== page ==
MLK Would Be Shocked by Crime and Weak Family Values

Although blacks have made tremendous strides since Martin Luther King Jr.'s "I Have a Dream" speech, the civil rights leader would be disheartened by the epidemic of "black-on-black violent crime" and the erosion of family values in the community, professor emeritus of neurosurgery Ben S. Carson writes at the Washington Times. 

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Martin Luther King Jr. addressing the audience at the March on Washington in 1963 (Wikimedia Commons)

Ben S. Carson, a professor emeritus of neurosurgery at Johns Hopkins, writes at the Washington Times that although blacks have made tremendous strides since Martin Luther King Jr.'s "I Have a Dream" speech, the civil rights leader would be disheartened by the epidemic of "black-on-black violent crime" and the erosion of family values in the community.

If King could be resurrected and see what was going on in America today, I suspect he would be extraordinarily pleased by many of the things he observed and disappointed by others. He, like almost everyone else, would be thrilled to know that there was a two-term black president of the United States of America and a black attorney general, as well as many other high government officials, business executives and university presidents.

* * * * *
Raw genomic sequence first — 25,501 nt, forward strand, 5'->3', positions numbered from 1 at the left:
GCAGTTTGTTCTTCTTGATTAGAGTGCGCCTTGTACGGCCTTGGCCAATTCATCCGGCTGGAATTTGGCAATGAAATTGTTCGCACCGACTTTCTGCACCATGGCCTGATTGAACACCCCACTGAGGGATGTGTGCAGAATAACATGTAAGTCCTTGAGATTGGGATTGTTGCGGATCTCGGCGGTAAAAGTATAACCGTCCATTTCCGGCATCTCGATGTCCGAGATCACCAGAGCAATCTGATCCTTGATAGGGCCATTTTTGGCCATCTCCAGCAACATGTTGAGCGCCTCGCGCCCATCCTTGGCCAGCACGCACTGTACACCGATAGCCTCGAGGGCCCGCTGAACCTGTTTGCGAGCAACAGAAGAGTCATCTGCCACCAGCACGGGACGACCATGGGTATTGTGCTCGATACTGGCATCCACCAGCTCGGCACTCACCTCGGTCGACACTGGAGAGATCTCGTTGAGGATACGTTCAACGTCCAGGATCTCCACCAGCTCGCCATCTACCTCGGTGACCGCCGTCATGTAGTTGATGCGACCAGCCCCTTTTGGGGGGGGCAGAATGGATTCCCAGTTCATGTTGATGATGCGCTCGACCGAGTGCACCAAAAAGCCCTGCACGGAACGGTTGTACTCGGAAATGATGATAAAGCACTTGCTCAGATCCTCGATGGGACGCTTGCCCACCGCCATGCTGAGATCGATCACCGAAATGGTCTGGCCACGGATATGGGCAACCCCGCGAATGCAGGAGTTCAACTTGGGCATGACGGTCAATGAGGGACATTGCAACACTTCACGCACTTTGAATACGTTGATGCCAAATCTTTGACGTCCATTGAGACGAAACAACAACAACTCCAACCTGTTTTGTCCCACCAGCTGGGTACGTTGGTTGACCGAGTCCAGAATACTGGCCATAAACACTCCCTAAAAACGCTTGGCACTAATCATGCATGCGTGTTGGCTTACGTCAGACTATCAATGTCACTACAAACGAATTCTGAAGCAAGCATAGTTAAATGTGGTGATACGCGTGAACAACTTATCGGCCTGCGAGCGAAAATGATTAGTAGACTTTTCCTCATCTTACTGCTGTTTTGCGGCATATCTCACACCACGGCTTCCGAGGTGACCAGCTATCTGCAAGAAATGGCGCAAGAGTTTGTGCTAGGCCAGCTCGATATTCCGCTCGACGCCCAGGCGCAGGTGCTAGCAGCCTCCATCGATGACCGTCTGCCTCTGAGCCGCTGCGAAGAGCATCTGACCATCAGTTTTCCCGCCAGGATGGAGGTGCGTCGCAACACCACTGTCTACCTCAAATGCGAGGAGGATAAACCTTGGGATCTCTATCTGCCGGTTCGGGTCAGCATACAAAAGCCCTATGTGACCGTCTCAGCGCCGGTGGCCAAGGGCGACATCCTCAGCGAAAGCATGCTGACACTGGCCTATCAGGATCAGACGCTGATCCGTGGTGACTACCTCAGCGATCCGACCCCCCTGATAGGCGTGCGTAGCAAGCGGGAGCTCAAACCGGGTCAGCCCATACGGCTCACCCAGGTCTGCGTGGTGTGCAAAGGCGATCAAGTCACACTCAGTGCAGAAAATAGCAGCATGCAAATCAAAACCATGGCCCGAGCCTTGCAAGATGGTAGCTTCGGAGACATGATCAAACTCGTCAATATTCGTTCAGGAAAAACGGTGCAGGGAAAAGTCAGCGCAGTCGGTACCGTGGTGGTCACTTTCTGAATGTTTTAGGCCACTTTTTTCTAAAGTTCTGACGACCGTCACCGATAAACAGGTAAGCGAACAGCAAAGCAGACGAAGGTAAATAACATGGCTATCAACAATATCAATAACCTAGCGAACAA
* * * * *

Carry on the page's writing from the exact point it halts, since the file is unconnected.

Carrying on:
Perhaps just as thrilling would be the sight of black doctors, lawyers, airline pilots, construction foremen, news anchors, school superintendents and almost any other position imaginable in America. The fact that seeing blacks in such positions no longer raises eyebrows is a testimony to the tremendous progress that has been made in America over the last 50 years.

There are some areas, however, where I suspect he might be less than thrilled. The epidemic of black-on-black violent crime indicates that there has been a significant deterioration of values in the black community. Not only are the lives of their fellow blacks and others being devalued by street thugs, but the lives of unborn babies are being destroyed in disproportionate numbers in the black community.

Read Ben S. Carson's entire piece at the Washington Times.

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